This summer, I spent a few days in Florence, Italy, where, for the better part of 72 hours, I walked and walked the same narrow streets that Leonardo Da Vinci, Michelangelo, and Dante once prowled. So, last week, when I found myself looking down on the city from on high—a few hundred feet above Florence—its famous red-tiled roofs stretching as far as the eye could see in every direction, my first reaction was to see if I could navigate my way from the city’s centerpiece, the Duomo, or cathedral, to the apartment I’d stayed in.
In the background, gentle music played as I tried to figure out which streets to take to get there. But then, before I could trace the path all the way to that Airbnb, I was suddenly standing above Tokyo with that same bird’s-eye view.
Let’s be honest: What are you supposed to think when that’s what you see in front of you? “I’ve got a whole Godzilla thing going on,” I said out loud.
At least a couple of the people in the room with me laughed, I think. The room was on the second floor of Google’s San Francisco office, and, with an HTC Vive strapped to my head, I was immersed in a demo of Google Earth VR, a fantastic, all new, purpose-built re-imagining of the venerable tool that takes the same satellite data and imagery that’s been available to us for years in our browsers and on our mobile devices, and presents in all the glory that’s possible from a multi-year Google project manifested inside high-end consumer virtual reality.
Launching today for Vive, Google Earth VR is meant, said Dominik Kaeser, the project’s engineering lead, to give users the ability to “literally walk around cities and step over skyscrapers….[and] go to the places that matter to you personally, or places that are difficult to get to, like the top of Mt. Fuji.”
Google knew that if it wanted to build a version of Earth for VR, it was vital both to take advantage of the medium’s tools, even while making it seem familiar to longtime desktop or mobile users. That meant maintaining some of the user experience—things like the way you navigate from point to point, zoom in and out, or grab the map and drag to move it—while building in all new ways to explore the world in full, immersive 3D with beautiful graphics.
To promote the new project, Google made a nice video showcasing how it works. In it, you travel from Florence to Hoover Dam (ducking under the new bridge there) to New York City and on and on through mountain ranges, national monuments, famous landmarks, and so on. It gives you a peek at how lovely it all looks in rich 3D. The problem with the video, of course, is that it’s in 2D, and doesn’t quite impart what this is all about. Only at the very end, as the logo appears, do you actually get a hint of what this really promises: a woman is standing in the middle of some mountains, towering over them, exploring.
That visual tells the story. And imagine this—place yourself in a long, Italian alpine valley. You can walk around in it, your view from high above everything, but eventually you’ll reach the limits of the physical space you’re in (because, you know, walls). Never fear if you still want to walk to the end of that valley: You simply reach out, using one of the two Vive controllers, grab the other end of the valley and pull it forward. Voila!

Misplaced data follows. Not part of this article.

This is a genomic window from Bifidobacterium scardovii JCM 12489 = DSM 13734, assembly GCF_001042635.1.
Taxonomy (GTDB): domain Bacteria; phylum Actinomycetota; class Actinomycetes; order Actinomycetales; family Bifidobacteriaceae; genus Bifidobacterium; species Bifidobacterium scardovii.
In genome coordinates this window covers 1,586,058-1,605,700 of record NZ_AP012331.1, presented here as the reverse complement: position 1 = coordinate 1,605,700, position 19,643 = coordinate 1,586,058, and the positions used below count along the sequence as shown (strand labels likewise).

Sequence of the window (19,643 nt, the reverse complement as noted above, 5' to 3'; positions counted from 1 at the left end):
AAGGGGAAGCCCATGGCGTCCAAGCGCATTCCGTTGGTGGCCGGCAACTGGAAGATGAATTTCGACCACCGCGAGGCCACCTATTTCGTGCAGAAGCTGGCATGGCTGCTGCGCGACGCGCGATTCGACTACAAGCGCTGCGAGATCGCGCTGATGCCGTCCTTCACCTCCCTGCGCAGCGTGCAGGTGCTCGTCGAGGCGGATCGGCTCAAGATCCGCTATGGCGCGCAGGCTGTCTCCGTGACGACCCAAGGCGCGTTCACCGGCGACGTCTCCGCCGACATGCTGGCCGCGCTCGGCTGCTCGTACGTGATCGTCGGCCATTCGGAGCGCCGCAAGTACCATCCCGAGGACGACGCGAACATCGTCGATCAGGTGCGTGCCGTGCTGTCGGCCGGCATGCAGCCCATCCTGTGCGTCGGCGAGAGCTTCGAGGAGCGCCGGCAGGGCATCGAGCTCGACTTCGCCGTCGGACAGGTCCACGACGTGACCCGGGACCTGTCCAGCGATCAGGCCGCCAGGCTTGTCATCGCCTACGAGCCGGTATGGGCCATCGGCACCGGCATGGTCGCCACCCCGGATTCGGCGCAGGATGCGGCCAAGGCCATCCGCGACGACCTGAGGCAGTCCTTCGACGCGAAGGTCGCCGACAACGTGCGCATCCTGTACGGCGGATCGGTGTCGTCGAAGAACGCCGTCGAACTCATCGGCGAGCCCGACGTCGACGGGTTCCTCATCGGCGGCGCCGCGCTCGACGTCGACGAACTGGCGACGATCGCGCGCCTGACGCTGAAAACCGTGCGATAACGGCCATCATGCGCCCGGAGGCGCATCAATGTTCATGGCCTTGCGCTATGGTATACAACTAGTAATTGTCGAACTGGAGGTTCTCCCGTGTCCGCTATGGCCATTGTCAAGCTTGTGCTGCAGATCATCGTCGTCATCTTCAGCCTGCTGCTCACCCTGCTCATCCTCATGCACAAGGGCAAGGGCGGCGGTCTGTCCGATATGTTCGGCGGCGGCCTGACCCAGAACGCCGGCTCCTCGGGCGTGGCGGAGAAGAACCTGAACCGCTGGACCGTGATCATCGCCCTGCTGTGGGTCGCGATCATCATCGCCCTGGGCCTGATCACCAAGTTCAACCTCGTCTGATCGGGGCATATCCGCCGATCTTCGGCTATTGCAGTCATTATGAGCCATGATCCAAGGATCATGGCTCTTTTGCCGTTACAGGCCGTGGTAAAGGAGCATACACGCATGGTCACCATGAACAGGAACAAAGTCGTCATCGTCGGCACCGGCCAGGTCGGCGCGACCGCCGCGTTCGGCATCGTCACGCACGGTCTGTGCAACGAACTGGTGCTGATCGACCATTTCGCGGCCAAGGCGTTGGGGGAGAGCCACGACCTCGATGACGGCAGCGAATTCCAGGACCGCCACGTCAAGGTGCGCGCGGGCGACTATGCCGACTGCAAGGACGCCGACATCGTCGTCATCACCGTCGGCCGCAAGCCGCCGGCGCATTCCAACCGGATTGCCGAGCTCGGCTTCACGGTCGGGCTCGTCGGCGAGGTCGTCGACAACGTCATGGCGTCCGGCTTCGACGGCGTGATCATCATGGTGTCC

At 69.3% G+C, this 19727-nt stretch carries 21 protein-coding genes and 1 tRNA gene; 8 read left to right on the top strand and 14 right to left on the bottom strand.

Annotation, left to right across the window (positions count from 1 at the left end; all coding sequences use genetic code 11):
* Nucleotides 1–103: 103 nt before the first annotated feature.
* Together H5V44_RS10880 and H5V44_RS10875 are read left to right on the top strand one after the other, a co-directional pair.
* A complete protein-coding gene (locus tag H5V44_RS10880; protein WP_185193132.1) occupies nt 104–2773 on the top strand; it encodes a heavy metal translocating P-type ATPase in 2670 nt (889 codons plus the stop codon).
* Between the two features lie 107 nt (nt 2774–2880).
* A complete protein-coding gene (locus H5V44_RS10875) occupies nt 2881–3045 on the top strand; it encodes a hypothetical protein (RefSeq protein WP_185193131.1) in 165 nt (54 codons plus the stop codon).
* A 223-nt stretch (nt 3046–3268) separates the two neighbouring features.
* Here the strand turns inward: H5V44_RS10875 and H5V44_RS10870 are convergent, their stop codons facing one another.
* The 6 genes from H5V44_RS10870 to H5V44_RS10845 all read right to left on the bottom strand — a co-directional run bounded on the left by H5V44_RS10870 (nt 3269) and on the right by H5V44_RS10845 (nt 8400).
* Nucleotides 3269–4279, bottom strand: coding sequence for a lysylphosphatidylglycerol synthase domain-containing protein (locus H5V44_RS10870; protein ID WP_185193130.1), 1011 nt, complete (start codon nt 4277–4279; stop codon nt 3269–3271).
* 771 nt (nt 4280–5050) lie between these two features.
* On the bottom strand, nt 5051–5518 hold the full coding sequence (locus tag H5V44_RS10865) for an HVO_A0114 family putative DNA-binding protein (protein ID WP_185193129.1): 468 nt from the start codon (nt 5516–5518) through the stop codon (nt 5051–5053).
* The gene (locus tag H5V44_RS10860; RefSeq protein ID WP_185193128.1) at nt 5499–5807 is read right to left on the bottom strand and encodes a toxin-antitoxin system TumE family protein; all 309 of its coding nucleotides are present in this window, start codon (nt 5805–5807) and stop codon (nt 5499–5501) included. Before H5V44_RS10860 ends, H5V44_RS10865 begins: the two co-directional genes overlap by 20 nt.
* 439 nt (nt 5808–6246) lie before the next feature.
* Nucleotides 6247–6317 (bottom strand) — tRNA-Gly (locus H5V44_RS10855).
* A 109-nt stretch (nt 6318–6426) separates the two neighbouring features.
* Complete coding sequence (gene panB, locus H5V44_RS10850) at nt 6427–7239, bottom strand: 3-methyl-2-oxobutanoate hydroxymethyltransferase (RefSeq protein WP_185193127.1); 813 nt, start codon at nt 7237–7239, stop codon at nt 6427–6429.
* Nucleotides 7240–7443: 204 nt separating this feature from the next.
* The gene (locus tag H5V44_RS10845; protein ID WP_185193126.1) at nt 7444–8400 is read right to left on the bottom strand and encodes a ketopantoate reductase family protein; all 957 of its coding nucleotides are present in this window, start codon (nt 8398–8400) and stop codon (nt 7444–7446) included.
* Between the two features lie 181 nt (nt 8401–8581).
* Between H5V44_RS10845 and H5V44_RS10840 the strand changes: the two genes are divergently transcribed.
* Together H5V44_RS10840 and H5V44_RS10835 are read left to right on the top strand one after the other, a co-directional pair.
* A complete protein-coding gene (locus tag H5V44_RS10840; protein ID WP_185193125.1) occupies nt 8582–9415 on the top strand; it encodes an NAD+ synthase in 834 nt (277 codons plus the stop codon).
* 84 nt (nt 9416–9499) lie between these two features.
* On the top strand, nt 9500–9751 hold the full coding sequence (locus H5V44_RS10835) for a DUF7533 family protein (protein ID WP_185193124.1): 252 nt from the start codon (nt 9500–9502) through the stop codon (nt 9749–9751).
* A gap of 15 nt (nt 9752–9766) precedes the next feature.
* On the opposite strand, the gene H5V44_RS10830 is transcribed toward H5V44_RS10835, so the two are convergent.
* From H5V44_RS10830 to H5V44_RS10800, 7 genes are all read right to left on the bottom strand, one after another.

The team behind the project wanted other magical elements as well, so they made it possible to “fly” from point to point. Pick a new location to visit, and indeed, the world begins to spin and you soar through the air toward your destination.
But they were also aware that in VR, there’s a danger of motion sickness if you feel untethered from the space you’re in.
Kaeser explained that the team worried that users might feel nauseous when flying to a destination if everything in their field of view was moving. So they came up with a technique they call “tunnel vision,” which restricts your view of what you’re flying over, blurs everything else, and shows a grid at where your feet are. That, they discovered, alleviated the problem.
Although the team made sure to build in UI elements that will be familiar to longtime Google Earth users, they knew that many people trying Earth VR would have little or no experience with the Vive. So they crafted a tutorial that leads you through, explaining how to use the Vive’s controllers to do things like spin the globe and pick a point to travel to, or rotate the planet, or transition from daylight to nighttime, and so on.
Although Google knew many users might want to jump straight to the place they live or where they grew up, they realized others wouldn’t know where to start. So there’s also a series of tours that take you through curated locations. It’s a nice way of seeing what’s possible with the tool, as once you’ve worked your way through a tour, you’re raring to go do your own exploring.
Unfortunately, not everyone will be able to get their hands on Google Earth VR, as it’s only for the Vive right now, a VR system that by year’s end is likely to have less than half a million users worldwide.
Still, the project, along with Google’s Tilt Brush, shows that the company is interested in exploring what’s possible with high-end virtual reality, and demonstrates that it is making substantial investments in time and energy beyond its own Daydream and Cardboard platforms.